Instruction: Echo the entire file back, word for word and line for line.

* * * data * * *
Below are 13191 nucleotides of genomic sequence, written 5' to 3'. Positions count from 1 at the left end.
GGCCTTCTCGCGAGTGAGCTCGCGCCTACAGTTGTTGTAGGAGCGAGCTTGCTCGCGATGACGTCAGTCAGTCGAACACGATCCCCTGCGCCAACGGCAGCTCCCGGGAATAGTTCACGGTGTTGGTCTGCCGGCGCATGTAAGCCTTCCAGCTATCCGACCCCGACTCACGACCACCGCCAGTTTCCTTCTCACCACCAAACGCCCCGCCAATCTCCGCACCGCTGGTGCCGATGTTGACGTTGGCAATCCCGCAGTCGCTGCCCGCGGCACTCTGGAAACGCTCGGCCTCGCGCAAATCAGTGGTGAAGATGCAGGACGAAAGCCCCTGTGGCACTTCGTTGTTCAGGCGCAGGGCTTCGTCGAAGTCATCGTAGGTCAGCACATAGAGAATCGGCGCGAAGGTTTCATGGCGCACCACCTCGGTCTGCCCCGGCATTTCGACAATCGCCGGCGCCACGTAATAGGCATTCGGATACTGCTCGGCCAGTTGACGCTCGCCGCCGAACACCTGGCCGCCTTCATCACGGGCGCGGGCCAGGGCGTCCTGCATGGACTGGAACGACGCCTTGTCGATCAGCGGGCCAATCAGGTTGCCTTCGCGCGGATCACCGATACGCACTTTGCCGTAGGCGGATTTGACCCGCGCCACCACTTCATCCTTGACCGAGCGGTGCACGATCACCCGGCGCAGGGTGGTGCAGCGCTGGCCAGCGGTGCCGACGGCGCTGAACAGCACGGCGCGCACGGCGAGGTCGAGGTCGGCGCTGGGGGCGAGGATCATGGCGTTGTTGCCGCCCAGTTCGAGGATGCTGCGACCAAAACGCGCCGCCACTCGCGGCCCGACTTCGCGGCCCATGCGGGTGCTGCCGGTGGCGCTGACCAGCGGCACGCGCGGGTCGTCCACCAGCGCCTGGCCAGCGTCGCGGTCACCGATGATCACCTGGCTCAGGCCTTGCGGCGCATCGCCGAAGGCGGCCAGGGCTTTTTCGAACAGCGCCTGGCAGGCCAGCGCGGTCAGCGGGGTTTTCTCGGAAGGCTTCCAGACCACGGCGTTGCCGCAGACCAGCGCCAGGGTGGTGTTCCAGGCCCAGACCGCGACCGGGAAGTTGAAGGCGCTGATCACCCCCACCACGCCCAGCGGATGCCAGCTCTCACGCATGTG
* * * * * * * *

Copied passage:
Below are 13191 nucleotides of genomic sequence, written 5' to 3'. Positions count from 1 at the left end.
GGCCTTCTCGCGAGTGAGCTCGCGCCTACAGTTGTTGTAGGAGCGAGCTTGCTCGCGATGACGTCAGTCAGTCGAACACGATCCCCTGCGCCAACGGCAGCTCCCGGGAATAGTTCACGGTGTTGGTCTGCCGGCGCATGTAAGCCTTCCAGCTATCCGACCCCGACTCACGACCACCGCCAGTTTCCTTCTCACCACCAAACGCCCCGCCAATCTCCGCACCGCTGGTGCCGATGTTGACGTTGGCAATCCCGCAGTCGCTGCCCGCGGCACTCTGGAAACGCTCGGCCTCGCGCAAATCAGTGGTGAAGATGCAGGACGAAAGCCCCTGTGGCACTTCGTTGTTCAGGCGCAGGGCTTCGTCGAAGTCATCGTAGGTCAGCACATAGAGAATCGGCGCGAAGGTTTCATGGCGCACCACCTCGGTCTGCCCCGGCATTTCGACAATCGCCGGCGCCACGTAATAGGCATTCGGATACTGCTCGGCCAGTTGACGCTCGCCGCCGAACACCTGGCCGCCTTCATCACGGGCGCGGGCCAGGGCGTCCTGCATGGACTGGAACGACGCCTTGTCGATCAGCGGGCCAATCAGGTTGCCTTCGCGCGGATCACCGATACGCACTTTGCCGTAGGCGGATTTGACCCGCGCCACCACTTCATCCTTGACCGAGCGGTGCACGATCACCCGGCGCAGGGTGGTGCAGCGCTGGCCAGCGGTGCCGACGGCGCTGAACAGCACGGCGCGCACGGCGAGGTCGAGGTCGGCGCTGGGGGCGAGGATCATGGCGTTGTTGCCGCCCAGTTCGAGGATGCTGCGACCAAAACGCGCCGCCACTCGCGGCCCGACTTCGCGGCCCATGCGGGTGCTGCCGGTGGCGCTGACCAGCGGCACGCGCGGGTCGTCCACCAGCGCCTGGCCAGCGTCGCGGTCACCGATGATCACCTGGCTCAGGCCTTGCGGCGCATCGCCGAAGGCGGCCAGGGCTTTTTCGAACAGCGCCTGGCAGGCCAGCGCGGTCAGCGGGGTTTTCTCGGAAGGCTTCCAGACCACGGCGTTGCCGCAGACCAGCGCCAGGGTGGTGTTCCAGGCCCAGACCGCGACCGGGAAGTTGAAGGCGCTGATCACCCCCACCACGCCCAGCGGATGCCAGCTCTCACGCATGTG